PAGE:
Her miraculous cure
By the age of 12 she had developed such an acute case of pneumonia that her doctor didn't think she would live more than three days. "Mother of mine, would it be that you want me to come to you?" Maria asked. She then prayed, waiting for an answer. When she opened her eyes, the Blessed Virgin was smiling in front of her. Our Lady appeared to Maria as the Virgin of the Valley of Margarita (another apparition site off the coast of Venezuela) and told the girl what medication to take. Maria later learned that her father had a special devotion to the Virgin of the Valley, and on his deathbed he had called upon the Virgin to protect his wife and children. Our Lady's remedy turned out to be the medication that cured Maria.

A vision of Jesus
There were other trials during her youth, and so sick was Maria that she was fed through injection. Still, the young Esperanza never wavered in her faith. Praying another time for Christ to take her so she would no longer be such a burden to her family, Maria opened her eyes and this time saw the Heart of Jesus. It was full of light and dripping blood. "He was strong:' recalls Maria. "His eyes, how they penetrate. It's like radar the way He penetrates you with His eyes! It was so beautiful, beautiful eyes ... His face was so gentle!' When He appeared to Maria, Christ addressed her as "My white rose of love."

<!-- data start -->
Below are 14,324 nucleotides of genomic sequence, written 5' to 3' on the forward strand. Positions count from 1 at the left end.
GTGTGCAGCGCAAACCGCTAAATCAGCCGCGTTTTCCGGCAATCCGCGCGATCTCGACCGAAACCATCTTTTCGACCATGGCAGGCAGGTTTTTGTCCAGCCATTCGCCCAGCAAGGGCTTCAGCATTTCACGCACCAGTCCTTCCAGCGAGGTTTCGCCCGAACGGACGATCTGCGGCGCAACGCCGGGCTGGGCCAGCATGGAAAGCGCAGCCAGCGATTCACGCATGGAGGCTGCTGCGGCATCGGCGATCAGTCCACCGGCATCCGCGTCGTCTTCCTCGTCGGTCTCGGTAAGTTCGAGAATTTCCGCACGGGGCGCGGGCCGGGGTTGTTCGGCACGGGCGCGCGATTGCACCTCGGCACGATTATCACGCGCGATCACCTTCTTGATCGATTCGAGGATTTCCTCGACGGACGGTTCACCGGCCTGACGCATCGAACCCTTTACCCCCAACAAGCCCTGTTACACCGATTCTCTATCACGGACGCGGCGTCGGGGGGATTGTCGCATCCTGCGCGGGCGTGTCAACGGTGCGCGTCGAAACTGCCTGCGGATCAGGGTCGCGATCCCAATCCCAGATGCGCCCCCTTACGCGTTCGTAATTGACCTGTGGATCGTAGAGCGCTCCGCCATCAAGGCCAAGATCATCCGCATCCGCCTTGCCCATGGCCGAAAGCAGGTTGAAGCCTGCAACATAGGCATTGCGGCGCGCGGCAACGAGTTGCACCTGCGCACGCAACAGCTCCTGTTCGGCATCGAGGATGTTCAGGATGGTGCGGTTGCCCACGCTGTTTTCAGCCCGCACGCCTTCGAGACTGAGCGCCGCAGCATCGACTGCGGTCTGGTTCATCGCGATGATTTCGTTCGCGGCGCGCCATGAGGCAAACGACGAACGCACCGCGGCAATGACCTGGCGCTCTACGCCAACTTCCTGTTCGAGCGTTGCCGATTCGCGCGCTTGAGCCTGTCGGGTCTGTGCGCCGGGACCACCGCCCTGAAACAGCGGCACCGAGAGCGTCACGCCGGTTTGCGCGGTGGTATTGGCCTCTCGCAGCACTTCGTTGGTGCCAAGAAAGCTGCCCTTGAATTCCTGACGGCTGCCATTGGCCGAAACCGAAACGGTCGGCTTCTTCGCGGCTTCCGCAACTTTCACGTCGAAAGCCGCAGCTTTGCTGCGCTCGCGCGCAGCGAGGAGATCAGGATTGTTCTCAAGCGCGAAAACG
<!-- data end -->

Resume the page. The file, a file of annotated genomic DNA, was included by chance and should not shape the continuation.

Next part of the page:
Instead of granting her death, the Lord and His Mother came to heal her. But they explained that life is a long series of trials, and that the bridge to Heaven is constructed through trials, purgation, and humility especially humility. "My daughter, when you begin your pilgrimage you will have many sufferings," Our Lady told her. "They are the pain of this mother. Help me. Help me to save this world which is going astray" And so began Maria's mystical journey at the age of twelve.